I asked who was responsible for the layout and design of the showrooms. Joe Passero, in his humble way, admitted he was, along with his team and an in-house computer-aided design system. Virtually every vignette incorporates all the types of products Klaff’s sells. For example, a master bath would obviously show the decorative plumbing, but cabinetry, tile and/or stone, lighting, and some decorative door and cabinet hardware also would be displayed. That’s utilizing the power of integrated design.

The showrooms feature a number of working kitchen and bath products (spas, showers and even a lighting lab). The showrooms offer a true hands-on experience.

A French Coutry-style master bath “for her” in Klaff’s Greenwich, CT, Designer Showhouse.

In 2010, the company introduced its own brand of kitchen and bath cabinetry called - what else - Klaff’s Professional and Signature Collections.

A couple of years ago, I had a brief moment when I thought I might start a new business being the importer and distributor of a variety of accessory items. Not towel bars and toilet paper holders, but great quality towels, robes, wastebaskets, tissue boxes, maybe even soaps and fragrances. I tried to talk two of my daughters into doing the business with me in the background. We would sell wholesale to nice folks like you. Neither daughter had any interest, so the idea died.

But Klaff’s has a sixth department and dedicated space in the showrooms that does sell these products. I asked Joe Passero how these products did. “Great!” was his answer. If you ever have visited a Waterworks store, you’ll see these products there also. Sure, folks can buy these products at a number of other places, but why not from you while you have them as a captive audience in your store?

This French Provincial kitchen vignette features a delicately hand-painted ceramic tile backsplash, titled “Bon Appetite.” (Scarsdale showroom)

Klaff's Philosophy

I’ve told you before how important it is to have a great website in today’s competitive world. Check out www.klaffs.com and you will see a really good one. I was especially impressed with the virtual tour of the showrooms and the several videos available for each product grouping. Take a moment and check these out and you’ll see why I rate Klaff’s as one of the very best showroom operations in our country.

Joe Passero’s personal philosophy for the business is “Klaff’s offers the widest selection of the world’s finest products with unmatched expertise and service - all under one roof!”

The company’s mission statement is: “Service is the foundation of our business.” And from everything I hear, Klaff’s management and employees “walk their talk.”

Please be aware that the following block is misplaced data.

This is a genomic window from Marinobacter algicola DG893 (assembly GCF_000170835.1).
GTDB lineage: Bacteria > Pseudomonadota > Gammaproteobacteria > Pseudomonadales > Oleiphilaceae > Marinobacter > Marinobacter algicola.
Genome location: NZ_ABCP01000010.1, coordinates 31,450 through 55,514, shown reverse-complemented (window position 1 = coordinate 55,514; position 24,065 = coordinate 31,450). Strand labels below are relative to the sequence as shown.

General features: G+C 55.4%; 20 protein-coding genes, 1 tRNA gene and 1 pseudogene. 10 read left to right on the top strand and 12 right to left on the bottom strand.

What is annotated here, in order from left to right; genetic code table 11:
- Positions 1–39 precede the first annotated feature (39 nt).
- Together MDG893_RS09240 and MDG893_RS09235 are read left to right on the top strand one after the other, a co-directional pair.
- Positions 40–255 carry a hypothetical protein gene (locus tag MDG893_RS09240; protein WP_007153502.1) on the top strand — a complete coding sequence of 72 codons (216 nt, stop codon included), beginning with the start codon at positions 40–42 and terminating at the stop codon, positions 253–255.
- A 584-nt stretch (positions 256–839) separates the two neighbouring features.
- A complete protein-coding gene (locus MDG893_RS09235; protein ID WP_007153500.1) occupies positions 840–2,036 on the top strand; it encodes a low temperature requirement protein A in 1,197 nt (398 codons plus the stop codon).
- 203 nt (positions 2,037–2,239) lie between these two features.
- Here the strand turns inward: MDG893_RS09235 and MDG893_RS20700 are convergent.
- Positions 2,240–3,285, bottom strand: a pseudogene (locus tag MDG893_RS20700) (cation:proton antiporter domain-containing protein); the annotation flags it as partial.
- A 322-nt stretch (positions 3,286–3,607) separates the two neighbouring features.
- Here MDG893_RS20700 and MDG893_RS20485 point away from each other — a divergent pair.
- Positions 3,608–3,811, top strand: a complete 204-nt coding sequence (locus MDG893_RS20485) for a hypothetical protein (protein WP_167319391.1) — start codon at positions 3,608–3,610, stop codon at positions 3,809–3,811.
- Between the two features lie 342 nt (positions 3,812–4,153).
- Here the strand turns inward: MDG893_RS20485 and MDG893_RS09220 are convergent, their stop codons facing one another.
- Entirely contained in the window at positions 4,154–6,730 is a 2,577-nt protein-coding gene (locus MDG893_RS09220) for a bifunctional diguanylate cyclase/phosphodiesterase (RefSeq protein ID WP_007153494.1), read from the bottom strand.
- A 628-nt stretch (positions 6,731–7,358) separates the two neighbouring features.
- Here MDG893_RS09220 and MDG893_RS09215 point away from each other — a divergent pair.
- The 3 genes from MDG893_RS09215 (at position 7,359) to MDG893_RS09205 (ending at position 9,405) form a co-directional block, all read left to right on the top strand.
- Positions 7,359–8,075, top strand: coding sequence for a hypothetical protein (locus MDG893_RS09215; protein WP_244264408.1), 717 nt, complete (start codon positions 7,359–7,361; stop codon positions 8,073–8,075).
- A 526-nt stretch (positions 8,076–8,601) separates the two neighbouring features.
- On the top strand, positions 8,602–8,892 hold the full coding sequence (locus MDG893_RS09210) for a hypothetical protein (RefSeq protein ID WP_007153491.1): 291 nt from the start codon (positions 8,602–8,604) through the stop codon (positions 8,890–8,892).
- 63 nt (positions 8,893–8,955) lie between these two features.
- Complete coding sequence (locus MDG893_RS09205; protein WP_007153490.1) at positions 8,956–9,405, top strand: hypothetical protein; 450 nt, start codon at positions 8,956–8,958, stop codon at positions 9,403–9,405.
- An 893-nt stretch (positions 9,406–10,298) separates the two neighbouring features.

Klaff’s corporate offices and distribution center are located in South Norwalk and comprise a 54,000-sq.-ft. facility, which houses 35 employees.

The company is active in several industry associations including the Decorative Plumbing and Hardware Association and the National Kitchen and Bath Association. The company is active with the Chamber of Commerce in the towns where it has showrooms.

The bulk of the marketing is done via radio, newspaper and higher-end magazines. Recently Klaff’s has gone deep into social media, including Facebook, Twitter and YouTube. The company regularly participates in designer show homes and currently is working with Connecticut Cottages and Gardens magazine on The People’s Project, which is a remodel of several rooms of the governor’s mansion. The mansion is celebrating its 100th birthday, and Klaff’s is doing the men’s and women’s public restrooms. This is a $50,000 contribution.

Training obviously is a high priority. Joe told me Klaff’s tries to hire experienced people. They come up to full speed more quickly and bring job-related experience to the company. The company has a corporate training center, which is fully equipped with PowerPoint, projectors, etc. There are dinner training sessions at least once a month, and the vendor reps are continually doing training for all Klaff’s team members.

The company gives salespeople monthly and annual sales and gross profit goals. They are compensated on a salary plus incentive plus commission basis.

I wish space would allow me to share more about this fine company. Suffice it to say, I have visited hundreds of showrooms all across our fruited plains and Klaff’s, in my opinion, has some of the very nicest showrooms I’ve ever seen and is one of the best-run showroom businesses of which I’m aware. My hat’s off to Klaff’s!

If you’re ever in Connecticut or upstate New York, you owe it to yourself to pay Klaff’s a visit. In lieu of that, visit www.klaffs.com. You, too, will be impressed!